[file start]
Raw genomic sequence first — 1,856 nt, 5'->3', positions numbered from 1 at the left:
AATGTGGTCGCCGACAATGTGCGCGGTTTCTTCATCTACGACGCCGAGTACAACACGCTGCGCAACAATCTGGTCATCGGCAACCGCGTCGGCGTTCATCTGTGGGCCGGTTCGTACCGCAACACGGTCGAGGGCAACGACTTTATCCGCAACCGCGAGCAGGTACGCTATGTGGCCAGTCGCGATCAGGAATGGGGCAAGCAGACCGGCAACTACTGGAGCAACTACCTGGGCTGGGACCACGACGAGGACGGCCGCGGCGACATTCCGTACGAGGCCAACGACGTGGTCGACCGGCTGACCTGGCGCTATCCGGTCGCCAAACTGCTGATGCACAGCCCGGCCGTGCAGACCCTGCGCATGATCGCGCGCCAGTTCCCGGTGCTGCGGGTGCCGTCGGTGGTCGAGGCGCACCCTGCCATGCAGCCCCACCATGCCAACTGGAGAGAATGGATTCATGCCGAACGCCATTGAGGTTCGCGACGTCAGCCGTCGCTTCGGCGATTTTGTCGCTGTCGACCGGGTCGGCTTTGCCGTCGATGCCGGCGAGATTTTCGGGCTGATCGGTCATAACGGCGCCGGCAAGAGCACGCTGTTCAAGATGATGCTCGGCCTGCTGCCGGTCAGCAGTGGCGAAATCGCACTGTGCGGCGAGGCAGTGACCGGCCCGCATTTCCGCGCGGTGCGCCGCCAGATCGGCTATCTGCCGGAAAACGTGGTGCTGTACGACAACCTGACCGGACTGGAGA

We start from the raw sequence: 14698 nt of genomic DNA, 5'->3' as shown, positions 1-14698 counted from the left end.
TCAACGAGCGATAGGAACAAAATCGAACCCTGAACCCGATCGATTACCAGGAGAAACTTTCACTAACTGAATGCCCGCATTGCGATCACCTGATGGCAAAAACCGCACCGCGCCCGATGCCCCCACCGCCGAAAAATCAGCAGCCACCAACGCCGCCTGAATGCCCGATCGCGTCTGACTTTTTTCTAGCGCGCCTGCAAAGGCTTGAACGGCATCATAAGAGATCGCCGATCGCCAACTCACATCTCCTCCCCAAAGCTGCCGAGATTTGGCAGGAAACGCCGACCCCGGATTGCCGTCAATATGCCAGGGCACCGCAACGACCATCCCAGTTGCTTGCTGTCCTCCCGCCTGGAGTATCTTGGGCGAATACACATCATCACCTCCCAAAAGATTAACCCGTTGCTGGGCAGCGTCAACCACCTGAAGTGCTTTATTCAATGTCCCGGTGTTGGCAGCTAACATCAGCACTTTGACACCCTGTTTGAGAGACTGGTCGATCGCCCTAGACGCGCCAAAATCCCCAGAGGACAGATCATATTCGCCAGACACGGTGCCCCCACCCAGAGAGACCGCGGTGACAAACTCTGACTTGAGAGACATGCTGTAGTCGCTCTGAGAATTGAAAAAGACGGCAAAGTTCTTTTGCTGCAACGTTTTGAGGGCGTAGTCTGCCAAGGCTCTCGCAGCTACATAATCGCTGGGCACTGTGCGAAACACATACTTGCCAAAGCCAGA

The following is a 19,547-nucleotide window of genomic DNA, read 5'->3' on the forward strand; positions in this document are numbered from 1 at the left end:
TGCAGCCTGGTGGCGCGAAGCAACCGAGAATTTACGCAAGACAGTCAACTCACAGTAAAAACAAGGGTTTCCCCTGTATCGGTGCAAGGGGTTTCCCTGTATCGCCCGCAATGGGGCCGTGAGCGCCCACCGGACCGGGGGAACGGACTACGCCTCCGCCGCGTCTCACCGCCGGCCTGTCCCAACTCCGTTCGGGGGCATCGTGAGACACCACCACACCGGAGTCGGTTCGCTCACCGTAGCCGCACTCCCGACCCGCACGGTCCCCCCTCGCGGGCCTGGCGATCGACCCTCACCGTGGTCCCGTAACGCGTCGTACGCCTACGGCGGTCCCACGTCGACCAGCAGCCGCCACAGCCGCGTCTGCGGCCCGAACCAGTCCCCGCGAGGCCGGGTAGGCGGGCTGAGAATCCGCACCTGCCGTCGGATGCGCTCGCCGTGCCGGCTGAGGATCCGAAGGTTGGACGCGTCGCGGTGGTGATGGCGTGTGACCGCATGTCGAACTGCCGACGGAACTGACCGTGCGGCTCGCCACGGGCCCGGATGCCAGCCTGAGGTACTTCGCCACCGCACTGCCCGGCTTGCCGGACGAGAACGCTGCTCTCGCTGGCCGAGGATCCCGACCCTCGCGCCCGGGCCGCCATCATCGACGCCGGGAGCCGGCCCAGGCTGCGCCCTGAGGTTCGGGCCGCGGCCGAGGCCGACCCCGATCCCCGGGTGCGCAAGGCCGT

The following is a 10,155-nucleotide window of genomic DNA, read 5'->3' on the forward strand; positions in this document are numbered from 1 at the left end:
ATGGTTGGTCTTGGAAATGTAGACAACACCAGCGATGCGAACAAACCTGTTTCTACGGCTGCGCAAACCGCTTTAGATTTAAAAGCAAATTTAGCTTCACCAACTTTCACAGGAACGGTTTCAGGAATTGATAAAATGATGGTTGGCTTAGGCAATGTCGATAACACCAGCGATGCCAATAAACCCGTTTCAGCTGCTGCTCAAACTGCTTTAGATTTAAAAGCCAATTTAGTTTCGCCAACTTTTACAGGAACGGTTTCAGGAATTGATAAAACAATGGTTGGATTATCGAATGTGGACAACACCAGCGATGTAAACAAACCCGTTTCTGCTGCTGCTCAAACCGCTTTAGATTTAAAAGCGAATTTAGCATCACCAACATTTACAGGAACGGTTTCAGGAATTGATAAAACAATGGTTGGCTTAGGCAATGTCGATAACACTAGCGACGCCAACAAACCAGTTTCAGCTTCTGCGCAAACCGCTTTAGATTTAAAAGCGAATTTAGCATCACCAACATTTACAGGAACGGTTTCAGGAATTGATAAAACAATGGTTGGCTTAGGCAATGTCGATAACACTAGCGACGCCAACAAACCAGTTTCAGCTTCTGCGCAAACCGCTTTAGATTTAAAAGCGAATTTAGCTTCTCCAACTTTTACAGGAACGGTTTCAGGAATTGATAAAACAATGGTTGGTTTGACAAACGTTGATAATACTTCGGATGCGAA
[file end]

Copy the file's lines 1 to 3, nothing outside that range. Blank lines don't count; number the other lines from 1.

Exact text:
Raw genomic sequence first — 1,856 nt, 5'->3', positions numbered from 1 at the left:
AATGTGGTCGCCGACAATGTGCGCGGTTTCTTCATCTACGACGCCGAGTACAACACGCTGCGCAACAATCTGGTCATCGGCAACCGCGTCGGCGTTCATCTGTGGGCCGGTTCGTACCGCAACACGGTCGAGGGCAACGACTTTATCCGCAACCGCGAGCAGGTACGCTATGTGGCCAGTCGCGATCAGGAATGGGGCAAGCAGACCGGCAACTACTGGAGCAACTACCTGGGCTGGGACCACGACGAGGACGGCCGCGGCGACATTCCGTACGAGGCCAACGACGTGGTCGACCGGCTGACCTGGCGCTATCCGGTCGCCAAACTGCTGATGCACAGCCCGGCCGTGCAGACCCTGCGCATGATCGCGCGCCAGTTCCCGGTGCTGCGGGTGCCGTCGGTGGTCGAGGCGCACCCTGCCATGCAGCCCCACCATGCCAACTGGAGAGAATGGATTCATGCCGAACGCCATTGAGGTTCGCGACGTCAGCCGTCGCTTCGGCGATTTTGTCGCTGTCGACCGGGTCGGCTTTGCCGTCGATGCCGGCGAGATTTTCGGGCTGATCGGTCATAACGGCGCCGGCAAGAGCACGCTGTTCAAGATGATGCTCGGCCTGCTGCCGGTCAGCAGTGGCGAAATCGCACTGTGCGGCGAGGCAGTGACCGGCCCGCATTTCCGCGCGGTGCGCCGCCAGATCGGCTATCTGCCGGAAAACGTGGTGCTGTACGACAACCTGACCGGACTGGAGA

We start from the raw sequence: 14698 nt of genomic DNA, 5'->3' as shown, positions 1-14698 counted from the left end.